Why do some people get the flu even though they got a flu shot? A research study published in the Journal of the American Medical Association indicates that exposure to common environmental toxins may be reducing the effectiveness of some vaccinations and potentially damaging immune systems.
Deborah Kotz reports for The Boston Globe:
The researchers measured levels of perfluorinated compounds (PFCs) — found in food packaging, stain-resistant carpets, and nonstick pans — in nearly 600 children who lived in the Faroe Islands in the Norwegian Sea and found that those who had the highest levels of PFCs had a 50 percent lower reaction to tetanus and diphtheria vaccines.
Daniel Cressey reports for Nature:
This reduced response could mean that PFCs harm the immune system, says Philippe Grandjean, an environmental epidemiologist at Harvard School of Public Health in Boston, Massachusetts [and the University of Southern Denmark in Odense] and lead author of the paper. Previous research by his team has shown that another widespread class of compounds, polychlorinated biphenyls (PCBs), is also linked with immune damage.
Grandjean told Kotz that he isn’t worried that kids will get diphtheria or tetanus, which are rare conditions, but that PFCs could be interfering with other immunizations. He added to Cressey that “it’s likely this is going to be a programming effect that is going to stay with these kids for their whole lifetimes.”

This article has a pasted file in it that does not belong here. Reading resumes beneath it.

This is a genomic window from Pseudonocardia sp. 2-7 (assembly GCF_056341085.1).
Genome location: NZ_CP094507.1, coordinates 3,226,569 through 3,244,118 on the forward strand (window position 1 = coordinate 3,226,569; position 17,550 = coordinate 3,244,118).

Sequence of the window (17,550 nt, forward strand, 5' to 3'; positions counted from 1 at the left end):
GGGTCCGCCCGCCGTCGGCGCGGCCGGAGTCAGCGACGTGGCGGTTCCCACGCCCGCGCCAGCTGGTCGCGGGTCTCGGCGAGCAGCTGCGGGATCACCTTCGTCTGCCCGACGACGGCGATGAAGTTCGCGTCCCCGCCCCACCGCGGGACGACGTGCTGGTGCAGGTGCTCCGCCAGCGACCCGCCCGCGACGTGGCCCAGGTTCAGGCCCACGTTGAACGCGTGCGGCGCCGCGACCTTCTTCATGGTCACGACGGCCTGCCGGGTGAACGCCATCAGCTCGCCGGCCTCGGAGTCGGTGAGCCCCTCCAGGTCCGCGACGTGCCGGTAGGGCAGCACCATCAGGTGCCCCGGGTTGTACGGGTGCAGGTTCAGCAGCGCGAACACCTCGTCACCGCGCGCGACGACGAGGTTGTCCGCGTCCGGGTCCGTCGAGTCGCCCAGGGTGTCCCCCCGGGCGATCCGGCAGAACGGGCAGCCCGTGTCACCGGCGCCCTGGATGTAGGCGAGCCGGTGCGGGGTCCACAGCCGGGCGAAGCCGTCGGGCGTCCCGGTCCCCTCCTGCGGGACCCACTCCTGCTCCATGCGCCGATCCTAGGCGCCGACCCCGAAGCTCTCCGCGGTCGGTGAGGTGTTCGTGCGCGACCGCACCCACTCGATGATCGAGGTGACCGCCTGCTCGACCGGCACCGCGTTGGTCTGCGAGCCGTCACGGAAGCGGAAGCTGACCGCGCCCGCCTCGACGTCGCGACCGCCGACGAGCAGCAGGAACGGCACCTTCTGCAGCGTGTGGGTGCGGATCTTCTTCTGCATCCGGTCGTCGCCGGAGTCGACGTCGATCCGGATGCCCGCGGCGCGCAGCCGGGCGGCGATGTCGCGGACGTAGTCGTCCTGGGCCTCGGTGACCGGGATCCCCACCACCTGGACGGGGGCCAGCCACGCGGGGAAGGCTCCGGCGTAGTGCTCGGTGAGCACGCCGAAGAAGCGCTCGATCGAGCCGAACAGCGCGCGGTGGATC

PFC levels are similar in people in the Faroe Islands, the U.S., England, and Denmark.
Though the news is not good, there is no reason for parents to panic, according to other medical professionals not involved with the study who spoke with The Boston Globe. Kotz notes the other studies have shown the other things can interfere with immunizations. Citing a 2009 clinical trial published in the journal Lancet, she writes the researchers “found that administering acetaminophen to infants before vaccinations led to fewer fevers and febrile seizures but also reduced the immune response to common vaccines.”
Margie Peden-Adams, a toxicologist at the University of Nevada in Las Vegas, told Nature that the team’s work adds evidence to a link between PFCs and immune suppression. She said the next step will be to test different populations. Grandjean’s team is planning to study another group of Faroese children and children in Greenland.
Some PFCs are being phased out by at least one manufacturer. But the health effects of the chemicals may linger because of their use in consumer products is widespread and they are persistent environmental pollutants.
Source: “Manufacturing chemicals may damage the immune system,” Nature, 1/24/12
Source: “Vaccine effectiveness reduced by common environmental toxin, Harvard study finds,” Boston.com, 1/25/12
Image by eyeliam, used under its Creative Commons license.
Rachel Petkewich is a freelance science writer and editor. She has worked as a research scientist in the chemical industry and spent eight years as a staff writer and editor at various science journals and magazines, including Chemical & Engineering News.